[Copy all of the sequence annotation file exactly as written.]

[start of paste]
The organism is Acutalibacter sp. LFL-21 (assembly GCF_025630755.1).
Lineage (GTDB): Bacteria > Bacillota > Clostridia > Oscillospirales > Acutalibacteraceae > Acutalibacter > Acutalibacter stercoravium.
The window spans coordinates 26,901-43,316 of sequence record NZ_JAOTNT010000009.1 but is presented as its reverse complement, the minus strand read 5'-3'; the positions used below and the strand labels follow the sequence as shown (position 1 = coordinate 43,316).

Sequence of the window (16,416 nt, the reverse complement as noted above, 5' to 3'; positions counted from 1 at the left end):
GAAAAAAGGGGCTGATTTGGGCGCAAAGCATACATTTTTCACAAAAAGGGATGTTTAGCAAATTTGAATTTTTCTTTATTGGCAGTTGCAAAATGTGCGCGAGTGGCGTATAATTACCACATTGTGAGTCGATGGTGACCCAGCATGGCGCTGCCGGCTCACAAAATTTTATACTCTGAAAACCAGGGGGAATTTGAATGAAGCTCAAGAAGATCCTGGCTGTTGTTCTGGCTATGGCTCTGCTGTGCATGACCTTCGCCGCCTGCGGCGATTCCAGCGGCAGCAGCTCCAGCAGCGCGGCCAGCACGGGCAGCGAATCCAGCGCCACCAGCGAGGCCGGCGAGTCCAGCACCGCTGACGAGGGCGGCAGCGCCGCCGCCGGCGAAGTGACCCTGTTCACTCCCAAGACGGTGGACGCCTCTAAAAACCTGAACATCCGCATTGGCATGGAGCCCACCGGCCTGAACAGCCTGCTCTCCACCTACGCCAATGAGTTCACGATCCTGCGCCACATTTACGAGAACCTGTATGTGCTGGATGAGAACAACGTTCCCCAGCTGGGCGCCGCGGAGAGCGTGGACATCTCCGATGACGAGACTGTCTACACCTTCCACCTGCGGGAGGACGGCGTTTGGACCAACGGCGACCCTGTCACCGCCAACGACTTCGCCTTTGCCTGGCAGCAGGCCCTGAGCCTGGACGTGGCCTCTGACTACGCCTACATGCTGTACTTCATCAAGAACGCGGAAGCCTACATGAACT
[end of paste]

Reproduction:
The organism is Acutalibacter sp. LFL-21 (assembly GCF_025630755.1).
Lineage (GTDB): Bacteria > Bacillota > Clostridia > Oscillospirales > Acutalibacteraceae > Acutalibacter > Acutalibacter stercoravium.
The window spans coordinates 26,901-43,316 of sequence record NZ_JAOTNT010000009.1 but is presented as its reverse complement, the minus strand read 5'-3'; the positions used below and the strand labels follow the sequence as shown (position 1 = coordinate 43,316).

Sequence of the window (16,416 nt, the reverse complement as noted above, 5' to 3'; positions counted from 1 at the left end):
GAAAAAAGGGGCTGATTTGGGCGCAAAGCATACATTTTTCACAAAAAGGGATGTTTAGCAAATTTGAATTTTTCTTTATTGGCAGTTGCAAAATGTGCGCGAGTGGCGTATAATTACCACATTGTGAGTCGATGGTGACCCAGCATGGCGCTGCCGGCTCACAAAATTTTATACTCTGAAAACCAGGGGGAATTTGAATGAAGCTCAAGAAGATCCTGGCTGTTGTTCTGGCTATGGCTCTGCTGTGCATGACCTTCGCCGCCTGCGGCGATTCCAGCGGCAGCAGCTCCAGCAGCGCGGCCAGCACGGGCAGCGAATCCAGCGCCACCAGCGAGGCCGGCGAGTCCAGCACCGCTGACGAGGGCGGCAGCGCCGCCGCCGGCGAAGTGACCCTGTTCACTCCCAAGACGGTGGACGCCTCTAAAAACCTGAACATCCGCATTGGCATGGAGCCCACCGGCCTGAACAGCCTGCTCTCCACCTACGCCAATGAGTTCACGATCCTGCGCCACATTTACGAGAACCTGTATGTGCTGGATGAGAACAACGTTCCCCAGCTGGGCGCCGCGGAGAGCGTGGACATCTCCGATGACGAGACTGTCTACACCTTCCACCTGCGGGAGGACGGCGTTTGGACCAACGGCGACCCTGTCACCGCCAACGACTTCGCCTTTGCCTGGCAGCAGGCCCTGAGCCTGGACGTGGCCTCTGACTACGCCTACATGCTGTACTTCATCAAGAACGCGGAAGCCTACATGAACT